Reading between the lines of a Nutrition label for hidden and “added” sugars!

In a previous post, we looked at the menace that sugar and HFCS can pose to our health. At the end of the day, even though we have emerging, “smoking gun” evidence against these caloric sweeteners, my take on it is that we cannot  solely put the blame on sweeteners for the obesity crisis in America. Obesity is multi-factorial and we need interventions at multiple levels and a grass-roots movement before we can even begin to tame the monster.

Nevertheless, a few guidelines to reduce our sugar intake, and in particular, added sugars, are in order and I would like to devote this post to these guidelines

Let’s begin by reviewing  what are added sugars, what is the current state of affairs with respect to added sugars, and then proceed to the guidelines.

 Picture courtesy of All rights reserved.

Added sugars include all sugars used in prepared and processed foods. Picture courtesy of All rights reserved.


Figure 1: The 12 grams of sugar on this label are naturally occurring sugars and are not counted towards the added sugars allowance. © Copyright 2015 Sangeeta Pradhan, RD, LDN, CDE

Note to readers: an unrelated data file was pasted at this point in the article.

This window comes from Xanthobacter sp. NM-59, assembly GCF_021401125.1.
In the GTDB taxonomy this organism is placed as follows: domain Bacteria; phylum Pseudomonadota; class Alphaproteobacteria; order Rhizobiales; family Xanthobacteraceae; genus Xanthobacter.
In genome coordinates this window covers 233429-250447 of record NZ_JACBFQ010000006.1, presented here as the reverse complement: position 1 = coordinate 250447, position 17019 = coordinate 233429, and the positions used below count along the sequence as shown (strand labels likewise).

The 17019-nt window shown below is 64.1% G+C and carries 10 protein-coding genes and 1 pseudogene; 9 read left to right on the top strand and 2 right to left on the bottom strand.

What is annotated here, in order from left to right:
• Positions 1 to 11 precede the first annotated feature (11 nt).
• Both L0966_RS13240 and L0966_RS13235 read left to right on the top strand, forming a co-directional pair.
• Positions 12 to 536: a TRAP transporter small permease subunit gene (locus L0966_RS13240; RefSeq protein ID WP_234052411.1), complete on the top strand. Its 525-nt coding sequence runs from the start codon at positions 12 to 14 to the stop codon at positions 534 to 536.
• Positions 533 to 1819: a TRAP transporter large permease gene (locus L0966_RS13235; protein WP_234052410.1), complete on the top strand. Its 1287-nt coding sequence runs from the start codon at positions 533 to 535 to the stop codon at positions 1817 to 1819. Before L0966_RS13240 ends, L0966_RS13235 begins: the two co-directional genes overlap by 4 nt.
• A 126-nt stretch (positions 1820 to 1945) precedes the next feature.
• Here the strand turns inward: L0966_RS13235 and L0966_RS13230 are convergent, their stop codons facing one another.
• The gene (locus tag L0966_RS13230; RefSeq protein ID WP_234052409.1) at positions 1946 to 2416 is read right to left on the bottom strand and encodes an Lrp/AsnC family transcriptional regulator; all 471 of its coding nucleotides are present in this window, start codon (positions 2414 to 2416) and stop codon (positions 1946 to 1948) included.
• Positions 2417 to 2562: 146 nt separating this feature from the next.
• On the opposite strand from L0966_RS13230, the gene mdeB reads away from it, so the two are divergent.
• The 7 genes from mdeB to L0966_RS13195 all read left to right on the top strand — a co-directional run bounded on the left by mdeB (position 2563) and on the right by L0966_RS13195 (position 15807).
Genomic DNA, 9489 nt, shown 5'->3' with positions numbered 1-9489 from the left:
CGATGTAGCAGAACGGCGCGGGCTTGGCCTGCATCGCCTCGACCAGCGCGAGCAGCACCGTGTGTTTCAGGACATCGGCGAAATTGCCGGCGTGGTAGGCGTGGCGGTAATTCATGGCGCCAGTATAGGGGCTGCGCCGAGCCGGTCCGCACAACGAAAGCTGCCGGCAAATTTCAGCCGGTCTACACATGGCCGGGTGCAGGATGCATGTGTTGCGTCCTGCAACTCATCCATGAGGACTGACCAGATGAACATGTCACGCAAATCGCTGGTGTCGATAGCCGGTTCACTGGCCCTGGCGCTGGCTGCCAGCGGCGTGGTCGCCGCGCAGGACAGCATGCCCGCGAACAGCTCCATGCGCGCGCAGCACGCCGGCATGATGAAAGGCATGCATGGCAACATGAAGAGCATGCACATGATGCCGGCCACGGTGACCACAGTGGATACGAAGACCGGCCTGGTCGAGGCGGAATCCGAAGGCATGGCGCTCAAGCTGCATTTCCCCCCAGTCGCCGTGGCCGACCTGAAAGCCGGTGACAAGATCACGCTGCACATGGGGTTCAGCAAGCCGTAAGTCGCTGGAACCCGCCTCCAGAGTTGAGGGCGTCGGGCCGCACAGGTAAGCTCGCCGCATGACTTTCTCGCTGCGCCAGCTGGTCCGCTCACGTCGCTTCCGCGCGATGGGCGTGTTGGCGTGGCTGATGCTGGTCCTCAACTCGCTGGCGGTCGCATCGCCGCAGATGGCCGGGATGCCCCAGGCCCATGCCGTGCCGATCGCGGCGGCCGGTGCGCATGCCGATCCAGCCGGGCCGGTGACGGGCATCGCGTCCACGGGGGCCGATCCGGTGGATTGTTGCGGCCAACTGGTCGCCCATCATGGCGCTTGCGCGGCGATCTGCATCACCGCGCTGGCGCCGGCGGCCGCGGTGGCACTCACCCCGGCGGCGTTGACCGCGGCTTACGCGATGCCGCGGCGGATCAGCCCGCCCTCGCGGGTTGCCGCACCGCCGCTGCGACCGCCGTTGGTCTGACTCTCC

What are added sugars?: Added sugars include all sugars used as ingredients in processed and prepared foods (such as breads, cakes, soft drinks, jam, and ice cream), and sugars eaten separately or added to foods at the table.

What are natural sugars?: Naturally occurring sugars are those found in regular, unflavored  milk or yogurt, or the natural sugar in fruits and are not included in the “added sugar” allowance.

State of affairs as it stands:

  1. How much added sugars are you eating every day?: We live in a decidedly sugar sweetened world with the average American consuming a staggering 32 teaspoons of added sugar per person, per day according to the USDA. 
  2. FDA cracking down on food labels:  As discussed in last week’s post, in response to the emerging evidence about the link between sugar and heart disease, fatty liver, dyslipidemia and possible inflammation, the FDA has taken a stronger stance against added sugars, by proposing that food manufacturers disclose both added sugars in grams, as well as include the percent daily value (%DV) for added sugars on the Nutrition Facts label of packaged foods. Currently food labels do not disclose added sugars at all as noted in Figure 2 below.


    Figure 2: As noted on this label, currently the Nutrition Facts label does not note “added sugars”, but when the FDA proposal goes into effect, it will, and will be listed just under sugars.

  3. A reality check with the serving size: Last year, the FDA proposed several changes to the Nutrition Facts label, not the least of which was a more realistic serving size. This was long overdue, given that the serving size for ice-cream is a laughable ½ cup! Not sure about you, but I know a few people (myself included on occasion, I must confess!), who can inhale a ½ cup of ice-cream!!

    The FDA's proposal from March 2014 includes a revamping of the Nutrition Facts label, making the serving size more realistic. © Copyright 2015 Sangeeta Pradhan, RD, LDN, CDE.